disallowed deduction or credit.
For example, a married couple files a joint return with wage income of $100,000 allocable
to the wife and $30,000 of self employment income allocable to the husband. On examination, a
$20,000 deduction allocated to the husband is disallowed, resulting in a deficiency of $5,600.
Under the proposal, the liability is allocated in proportion to the items giving rise to the deficiency.
Since the only item giving rise to the deficiency is allocable to the husband, and because he
reported sufficient income to offset the item of deduction, the entire deficiency is allocated to the
husband and the wife has no liability with regard to the deficiency, regardless of the ability of the
IRS to collect the deficiency from the husband.
If the joint return had shown only $15,000 (instead of $30,000) of self employment
income for the husband, the income offset limitation rule discussed above would apply. In this
case, the disallowed $20,000 deduction entirely offsets the $15,000 of income of the husband, and
$5,000 remains. This remaining $5,000 of the disallowed deduction offsets income of the wife.
The liability for the deficiency is therefore divided in proportion to the amount of income offset for
each spouse. In this example, the husband would be liable for 3/4 of the deficiency ($4,200), and
the wife would be liable for the remaining 1/4 ($1,400).
Tax shown on a return, but not paid
The separate liability election would also be applicable in situations where the tax shown on
a joint return is not paid with the return. In this case, the amount determined under the separate
liability election would equal the electing spouse's liability on a separate return.
The separate liability election could not be used to create a refund, or to direct a refund to a
The proposal would apply to any liability for tax arising after the date of enactment and any
liability for tax arising on or before such date, but remaining unpaid as of such date.
2. Reports on collection activity against spouses
If a tax deficiency with respect to a joint return is assessed, and the individuals filing the
joint return are no longer married or no longer reside in the same household, the IRS must disclose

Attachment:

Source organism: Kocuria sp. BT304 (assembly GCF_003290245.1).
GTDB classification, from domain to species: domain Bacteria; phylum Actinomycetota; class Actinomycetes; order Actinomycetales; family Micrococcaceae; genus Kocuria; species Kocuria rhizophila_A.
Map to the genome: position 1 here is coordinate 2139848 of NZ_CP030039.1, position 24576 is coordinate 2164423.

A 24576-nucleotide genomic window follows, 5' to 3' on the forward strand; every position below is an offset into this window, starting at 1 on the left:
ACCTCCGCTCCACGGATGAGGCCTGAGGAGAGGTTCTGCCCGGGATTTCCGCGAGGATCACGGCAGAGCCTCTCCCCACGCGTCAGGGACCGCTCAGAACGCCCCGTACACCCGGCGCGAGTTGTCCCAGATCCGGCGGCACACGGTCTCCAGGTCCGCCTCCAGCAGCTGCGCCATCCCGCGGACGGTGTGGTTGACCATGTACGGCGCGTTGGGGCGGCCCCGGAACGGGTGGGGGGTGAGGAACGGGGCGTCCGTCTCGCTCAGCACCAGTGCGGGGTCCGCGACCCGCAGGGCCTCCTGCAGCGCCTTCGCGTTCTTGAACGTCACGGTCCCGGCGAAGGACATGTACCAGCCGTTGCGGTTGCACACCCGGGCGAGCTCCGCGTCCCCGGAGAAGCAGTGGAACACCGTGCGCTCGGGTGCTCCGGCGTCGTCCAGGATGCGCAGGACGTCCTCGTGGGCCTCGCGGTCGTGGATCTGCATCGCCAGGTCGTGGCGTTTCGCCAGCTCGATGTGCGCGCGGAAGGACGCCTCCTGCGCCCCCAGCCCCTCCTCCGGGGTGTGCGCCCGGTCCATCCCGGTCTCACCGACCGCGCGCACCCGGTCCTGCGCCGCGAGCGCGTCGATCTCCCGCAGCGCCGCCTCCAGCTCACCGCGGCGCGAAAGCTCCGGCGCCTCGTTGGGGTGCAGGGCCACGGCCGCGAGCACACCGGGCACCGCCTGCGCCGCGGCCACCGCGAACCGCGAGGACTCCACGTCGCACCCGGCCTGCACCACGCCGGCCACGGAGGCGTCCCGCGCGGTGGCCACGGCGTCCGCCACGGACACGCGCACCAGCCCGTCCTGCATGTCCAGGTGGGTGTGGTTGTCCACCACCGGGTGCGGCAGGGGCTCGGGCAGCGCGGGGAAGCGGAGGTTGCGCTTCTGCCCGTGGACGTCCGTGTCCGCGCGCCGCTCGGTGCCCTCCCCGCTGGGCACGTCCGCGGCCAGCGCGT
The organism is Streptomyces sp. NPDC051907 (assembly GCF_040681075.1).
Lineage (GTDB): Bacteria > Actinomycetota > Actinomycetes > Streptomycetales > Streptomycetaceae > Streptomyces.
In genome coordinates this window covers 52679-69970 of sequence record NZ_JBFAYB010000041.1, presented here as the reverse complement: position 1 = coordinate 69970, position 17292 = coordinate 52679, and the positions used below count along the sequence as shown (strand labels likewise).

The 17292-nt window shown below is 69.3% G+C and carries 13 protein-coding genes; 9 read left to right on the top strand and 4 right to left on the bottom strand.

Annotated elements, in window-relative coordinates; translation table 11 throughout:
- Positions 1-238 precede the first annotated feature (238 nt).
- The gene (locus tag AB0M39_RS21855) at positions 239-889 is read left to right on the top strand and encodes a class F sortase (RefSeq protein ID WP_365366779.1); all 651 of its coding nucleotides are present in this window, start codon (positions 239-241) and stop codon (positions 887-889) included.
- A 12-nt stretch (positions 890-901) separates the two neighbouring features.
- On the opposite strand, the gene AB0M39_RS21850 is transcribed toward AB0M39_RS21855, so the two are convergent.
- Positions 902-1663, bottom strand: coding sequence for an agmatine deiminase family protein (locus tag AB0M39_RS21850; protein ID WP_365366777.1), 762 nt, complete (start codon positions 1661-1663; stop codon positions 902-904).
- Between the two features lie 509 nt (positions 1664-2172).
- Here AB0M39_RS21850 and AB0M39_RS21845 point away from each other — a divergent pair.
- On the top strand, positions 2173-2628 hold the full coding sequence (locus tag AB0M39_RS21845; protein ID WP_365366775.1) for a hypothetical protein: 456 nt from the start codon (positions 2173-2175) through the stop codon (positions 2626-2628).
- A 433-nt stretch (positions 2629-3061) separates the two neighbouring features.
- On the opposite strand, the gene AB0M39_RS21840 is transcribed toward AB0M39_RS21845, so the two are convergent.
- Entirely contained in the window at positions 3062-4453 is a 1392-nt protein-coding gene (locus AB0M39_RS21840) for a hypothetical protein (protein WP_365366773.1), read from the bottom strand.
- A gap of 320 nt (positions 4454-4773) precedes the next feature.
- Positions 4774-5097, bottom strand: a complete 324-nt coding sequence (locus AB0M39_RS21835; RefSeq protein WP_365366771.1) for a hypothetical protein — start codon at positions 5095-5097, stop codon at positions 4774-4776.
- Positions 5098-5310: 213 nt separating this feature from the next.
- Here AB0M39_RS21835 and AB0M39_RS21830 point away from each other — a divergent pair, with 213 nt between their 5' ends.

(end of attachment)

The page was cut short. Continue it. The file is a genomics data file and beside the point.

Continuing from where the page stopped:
in writing (in response to the written request of one of the individuals) whether the IRS has
attempted to collect the deficiency from the other individual, the general nature of the collection
activities, and the amount collected, if any.
Description of Proposal
The Treasury Inspector General would be required to certify annually that the IRS has
implemented and is following procedures insuring that properly requested disclosures regarding
amounts collected from former or estranged spouses are being provided.
The certification would be made annually, beginning in 1999.
3. Suspension of statute of limitations on filing refund claims during periods of
In general, a taxpayer must file a refund claim within three years of the filing of the return
or within two years of the payment of the tax, whichever period expires later (if no return is filed,
the two-year limit applies) (Sec. 6511(a)). A refund claim that is not filed within these time periods
is rejected as untimely.
There is no explicit statutory rule providing for equitable tolling of the statute of limitations.
The U.S. Supreme Court has held that Congress did not intend the equitable tolling doctrine to
apply to the statutory limitations of section 6511 on the filing of tax refund claims.
Description of Proposal
The proposal would permit equitable tolling of the statute of limitations for refund claims of
an individual taxpayer during any period of the individual's life in which he or she is unable to
manage his or her financial affairs by reason of a medically determinable physical or mental
impairment that can be expected to result in death or to last for a continuous period of not less than
12 months. Tolling would not apply during periods in which the taxpayer's spouse or another
person is authorized to act on the taxpayer's behalf in financial matters.
The proposal would apply to periods of disability before, on, or after the date of enactment
but would not apply to any claim for refund or credit which (without regard to the proposed
provision) is barred by the statute of limitations as of January 1, 1998.